19 February 2019
Retail is looking to strike the perfect balance between online and offline, according to well-known branding expert Martin Lindstrom. Most importantly of all, retailers are hard at work trying to integrate their offline and online offerings, with physical stores set to be progressively transformed into “shop windows” for online purchases.
On the subject of business models that integrate online and offline, the “click and collect” concept has already found a happy middle ground, with Amazon probably the best example, after the e-commerce giant decided to open physical stores – Amazon Go and Amazon Libraries – a few years ago.
The aim is to obtain cross-channel ubiquity, where physical and digital shopping experiences come together in hybrid solutions that create an indelible link between the two. Take Nike, for example. The company has fitted many of its stores with digital devices to allow customers to personalise products and purchase them ready for home delivery.
It all means that the boundaries between physical and digital are becoming less and less defined. Stores, therefore, must adapt. The first step will be for shops to become increasingly digital spaces. There’s plenty of technology around that can help retailers to make customers’ store experience more valuable, drawing on some of the biggest strengths of e-commerce, such as its wide range of products and data on clients and their purchasing habits.
The start-ups fuelling innovation
There are a raft of start-ups and innovative companies operating in the pre-sales phase, offering solutions such as smart displays to attract customers into stores and interactive digital kiosks providing more information about the products. Haute Measure is a start-up which supports the sales phase itself, producing mini virtual cameras allowing clients to “try on” clothes, while PaidEasy designs innovative check-out solutions using mobile payment technology. In terms of the after-sales phase, start-ups are focusing on how to keep clients loyal and maintain their custom, primarily using techniques like gamification and personalisation. For instance, Spotonway allows customers to scan QR codes on their products to accumulate points and get rewards from retailer partners.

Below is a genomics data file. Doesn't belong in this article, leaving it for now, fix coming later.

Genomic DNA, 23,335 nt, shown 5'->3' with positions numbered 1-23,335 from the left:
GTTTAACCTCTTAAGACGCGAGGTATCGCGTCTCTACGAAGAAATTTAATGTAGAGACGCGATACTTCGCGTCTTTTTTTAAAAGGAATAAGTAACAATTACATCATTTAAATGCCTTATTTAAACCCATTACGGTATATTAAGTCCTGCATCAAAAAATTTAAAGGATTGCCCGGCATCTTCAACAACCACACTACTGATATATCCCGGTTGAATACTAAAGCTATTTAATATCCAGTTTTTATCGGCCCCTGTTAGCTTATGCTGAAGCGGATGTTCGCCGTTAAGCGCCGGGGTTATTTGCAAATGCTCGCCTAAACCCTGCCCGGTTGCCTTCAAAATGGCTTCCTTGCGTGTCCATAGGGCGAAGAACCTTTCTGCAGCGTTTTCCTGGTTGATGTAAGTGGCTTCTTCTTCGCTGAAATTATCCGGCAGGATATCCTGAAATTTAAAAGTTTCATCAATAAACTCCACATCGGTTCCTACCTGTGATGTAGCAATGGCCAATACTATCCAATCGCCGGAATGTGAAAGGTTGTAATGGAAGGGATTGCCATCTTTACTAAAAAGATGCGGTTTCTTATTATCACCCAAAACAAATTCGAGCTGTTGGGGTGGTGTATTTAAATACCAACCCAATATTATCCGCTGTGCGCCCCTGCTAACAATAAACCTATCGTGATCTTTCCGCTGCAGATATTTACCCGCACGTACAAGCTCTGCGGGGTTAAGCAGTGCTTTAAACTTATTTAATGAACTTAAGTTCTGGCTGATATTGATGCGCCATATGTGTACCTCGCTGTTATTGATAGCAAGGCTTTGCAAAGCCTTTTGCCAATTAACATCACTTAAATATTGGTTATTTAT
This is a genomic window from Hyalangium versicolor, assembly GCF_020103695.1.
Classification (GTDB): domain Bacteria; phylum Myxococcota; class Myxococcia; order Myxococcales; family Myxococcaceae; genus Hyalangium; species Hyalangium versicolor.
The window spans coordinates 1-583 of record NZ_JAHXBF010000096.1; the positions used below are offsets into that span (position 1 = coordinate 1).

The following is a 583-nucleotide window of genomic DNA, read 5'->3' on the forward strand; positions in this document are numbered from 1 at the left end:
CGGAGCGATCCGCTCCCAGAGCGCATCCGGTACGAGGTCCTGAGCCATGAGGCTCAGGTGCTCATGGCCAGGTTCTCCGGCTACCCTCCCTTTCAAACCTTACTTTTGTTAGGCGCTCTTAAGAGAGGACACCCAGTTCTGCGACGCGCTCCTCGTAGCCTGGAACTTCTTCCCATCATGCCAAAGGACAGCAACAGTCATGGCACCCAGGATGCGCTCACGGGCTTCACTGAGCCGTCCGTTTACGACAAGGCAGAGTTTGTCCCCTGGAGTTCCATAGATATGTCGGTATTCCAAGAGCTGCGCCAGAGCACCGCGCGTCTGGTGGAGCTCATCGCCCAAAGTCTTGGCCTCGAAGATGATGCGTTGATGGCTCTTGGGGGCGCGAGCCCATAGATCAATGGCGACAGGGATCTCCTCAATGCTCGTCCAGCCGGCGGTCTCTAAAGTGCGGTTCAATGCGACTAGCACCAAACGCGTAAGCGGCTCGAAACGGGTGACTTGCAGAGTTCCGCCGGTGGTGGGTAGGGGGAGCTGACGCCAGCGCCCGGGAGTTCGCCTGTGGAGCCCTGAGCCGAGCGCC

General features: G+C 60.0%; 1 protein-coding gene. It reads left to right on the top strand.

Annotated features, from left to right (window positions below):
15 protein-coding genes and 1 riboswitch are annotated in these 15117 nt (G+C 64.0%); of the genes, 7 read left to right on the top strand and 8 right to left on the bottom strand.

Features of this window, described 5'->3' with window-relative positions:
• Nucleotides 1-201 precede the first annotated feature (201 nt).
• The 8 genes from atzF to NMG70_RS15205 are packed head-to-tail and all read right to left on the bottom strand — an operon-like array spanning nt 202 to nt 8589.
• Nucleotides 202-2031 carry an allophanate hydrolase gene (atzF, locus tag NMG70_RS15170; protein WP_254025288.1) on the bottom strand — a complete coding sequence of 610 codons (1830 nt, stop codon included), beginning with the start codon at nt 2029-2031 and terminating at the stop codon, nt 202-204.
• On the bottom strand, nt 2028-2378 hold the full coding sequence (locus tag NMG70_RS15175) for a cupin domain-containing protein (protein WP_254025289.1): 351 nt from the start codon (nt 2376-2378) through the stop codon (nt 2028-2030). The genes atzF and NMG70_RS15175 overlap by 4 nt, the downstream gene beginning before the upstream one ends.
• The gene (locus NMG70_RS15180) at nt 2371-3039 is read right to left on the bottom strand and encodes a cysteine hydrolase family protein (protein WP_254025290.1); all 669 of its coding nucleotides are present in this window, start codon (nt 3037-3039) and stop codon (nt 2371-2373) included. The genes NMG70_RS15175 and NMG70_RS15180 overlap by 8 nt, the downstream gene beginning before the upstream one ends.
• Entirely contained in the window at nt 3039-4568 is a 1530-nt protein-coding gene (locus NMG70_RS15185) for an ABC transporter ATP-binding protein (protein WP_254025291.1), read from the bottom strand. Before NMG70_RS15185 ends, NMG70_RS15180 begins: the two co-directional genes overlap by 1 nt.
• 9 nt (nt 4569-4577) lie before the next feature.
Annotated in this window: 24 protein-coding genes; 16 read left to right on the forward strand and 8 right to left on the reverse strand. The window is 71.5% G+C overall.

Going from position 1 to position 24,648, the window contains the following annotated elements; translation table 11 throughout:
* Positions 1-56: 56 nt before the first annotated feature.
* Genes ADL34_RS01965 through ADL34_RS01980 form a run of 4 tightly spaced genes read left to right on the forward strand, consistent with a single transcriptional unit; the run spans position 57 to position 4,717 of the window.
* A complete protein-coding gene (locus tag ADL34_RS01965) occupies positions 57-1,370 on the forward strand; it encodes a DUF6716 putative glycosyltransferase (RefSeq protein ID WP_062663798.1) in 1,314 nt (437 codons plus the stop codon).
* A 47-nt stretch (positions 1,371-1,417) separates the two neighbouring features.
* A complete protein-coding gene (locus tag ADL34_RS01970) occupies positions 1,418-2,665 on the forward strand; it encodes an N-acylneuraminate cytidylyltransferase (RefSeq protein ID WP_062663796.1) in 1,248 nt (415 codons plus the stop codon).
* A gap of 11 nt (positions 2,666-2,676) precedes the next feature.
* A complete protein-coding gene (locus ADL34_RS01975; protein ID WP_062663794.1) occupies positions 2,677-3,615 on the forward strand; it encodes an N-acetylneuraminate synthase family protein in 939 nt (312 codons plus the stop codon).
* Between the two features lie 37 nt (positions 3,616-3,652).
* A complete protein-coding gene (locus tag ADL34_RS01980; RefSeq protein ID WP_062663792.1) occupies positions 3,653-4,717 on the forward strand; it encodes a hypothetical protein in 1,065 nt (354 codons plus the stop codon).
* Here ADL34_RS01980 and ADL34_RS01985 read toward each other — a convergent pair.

According to a study undertaken in July 2018 by Forrester Consulting on behalf of SAP, approximately 81% of the most innovative retailers have started or completed a process of digital transformation and are currently making significant investment in marketing, customer engagement, sales, supply chain and merchandising. Those interviewed for the study see the Internet of Things (88%), real-time analytics (86%) and machine learning (84%) as the most important technology in the retail transformation.
The importance of big data
Another primary objective for retailers is getting to know their clients through the collection of online and offline data. This is then analysed in order to spark automated processes linked to specific events, including personalised emails, web pages or promotions. Data analysis helps retailers to better understand the habits and needs of their consumers and provide personalised recommendations throughout the customer journey both online and in-store, all the while guaranteeing security and privacy.